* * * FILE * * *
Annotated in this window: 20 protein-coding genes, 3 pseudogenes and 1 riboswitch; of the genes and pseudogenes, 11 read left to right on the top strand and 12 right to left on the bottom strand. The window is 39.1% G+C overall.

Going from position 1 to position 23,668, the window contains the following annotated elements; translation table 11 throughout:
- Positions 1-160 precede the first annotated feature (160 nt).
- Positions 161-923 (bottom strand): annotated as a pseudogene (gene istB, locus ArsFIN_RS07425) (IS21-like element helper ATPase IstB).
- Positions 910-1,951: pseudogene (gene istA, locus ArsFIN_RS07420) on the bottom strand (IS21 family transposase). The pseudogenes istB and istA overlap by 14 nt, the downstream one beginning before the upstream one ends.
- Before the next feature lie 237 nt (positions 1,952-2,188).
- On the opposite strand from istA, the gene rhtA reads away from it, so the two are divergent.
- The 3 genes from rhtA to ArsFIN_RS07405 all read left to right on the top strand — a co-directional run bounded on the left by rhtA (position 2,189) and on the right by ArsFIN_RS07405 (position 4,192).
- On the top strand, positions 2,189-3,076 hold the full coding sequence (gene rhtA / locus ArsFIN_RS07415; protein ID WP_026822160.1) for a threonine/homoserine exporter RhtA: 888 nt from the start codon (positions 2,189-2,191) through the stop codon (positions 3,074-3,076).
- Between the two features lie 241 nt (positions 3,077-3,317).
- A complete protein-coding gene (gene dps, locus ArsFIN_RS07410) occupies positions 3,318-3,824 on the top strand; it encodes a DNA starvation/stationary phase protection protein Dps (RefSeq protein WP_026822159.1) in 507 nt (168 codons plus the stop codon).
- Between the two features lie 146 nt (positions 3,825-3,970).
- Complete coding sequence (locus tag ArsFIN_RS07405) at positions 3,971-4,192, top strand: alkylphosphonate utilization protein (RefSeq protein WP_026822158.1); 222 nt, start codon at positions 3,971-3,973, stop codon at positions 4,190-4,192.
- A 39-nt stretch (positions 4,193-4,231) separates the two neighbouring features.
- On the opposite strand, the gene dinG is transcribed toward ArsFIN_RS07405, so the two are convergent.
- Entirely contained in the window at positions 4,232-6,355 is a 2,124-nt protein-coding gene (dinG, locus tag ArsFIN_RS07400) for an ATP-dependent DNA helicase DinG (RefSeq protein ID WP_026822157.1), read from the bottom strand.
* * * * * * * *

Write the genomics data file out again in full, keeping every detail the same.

Annotated in this window: 20 protein-coding genes, 3 pseudogenes and 1 riboswitch; of the genes and pseudogenes, 11 read left to right on the top strand and 12 right to left on the bottom strand. The window is 39.1% G+C overall.

Going from position 1 to position 23,668, the window contains the following annotated elements; translation table 11 throughout:
- Positions 1-160 precede the first annotated feature (160 nt).
- Positions 161-923 (bottom strand): annotated as a pseudogene (gene istB, locus ArsFIN_RS07425) (IS21-like element helper ATPase IstB).
- Positions 910-1,951: pseudogene (gene istA, locus ArsFIN_RS07420) on the bottom strand (IS21 family transposase). The pseudogenes istB and istA overlap by 14 nt, the downstream one beginning before the upstream one ends.
- Before the next feature lie 237 nt (positions 1,952-2,188).
- On the opposite strand from istA, the gene rhtA reads away from it, so the two are divergent.
- The 3 genes from rhtA to ArsFIN_RS07405 all read left to right on the top strand — a co-directional run bounded on the left by rhtA (position 2,189) and on the right by ArsFIN_RS07405 (position 4,192).
- On the top strand, positions 2,189-3,076 hold the full coding sequence (gene rhtA / locus ArsFIN_RS07415; protein ID WP_026822160.1) for a threonine/homoserine exporter RhtA: 888 nt from the start codon (positions 2,189-2,191) through the stop codon (positions 3,074-3,076).
- Between the two features lie 241 nt (positions 3,077-3,317).
- A complete protein-coding gene (gene dps, locus ArsFIN_RS07410) occupies positions 3,318-3,824 on the top strand; it encodes a DNA starvation/stationary phase protection protein Dps (RefSeq protein WP_026822159.1) in 507 nt (168 codons plus the stop codon).
- Between the two features lie 146 nt (positions 3,825-3,970).
- Complete coding sequence (locus tag ArsFIN_RS07405) at positions 3,971-4,192, top strand: alkylphosphonate utilization protein (RefSeq protein WP_026822158.1); 222 nt, start codon at positions 3,971-3,973, stop codon at positions 4,190-4,192.
- A 39-nt stretch (positions 4,193-4,231) separates the two neighbouring features.
- On the opposite strand, the gene dinG is transcribed toward ArsFIN_RS07405, so the two are convergent.
- Entirely contained in the window at positions 4,232-6,355 is a 2,124-nt protein-coding gene (dinG, locus tag ArsFIN_RS07400) for an ATP-dependent DNA helicase DinG (RefSeq protein ID WP_026822157.1), read from the bottom strand.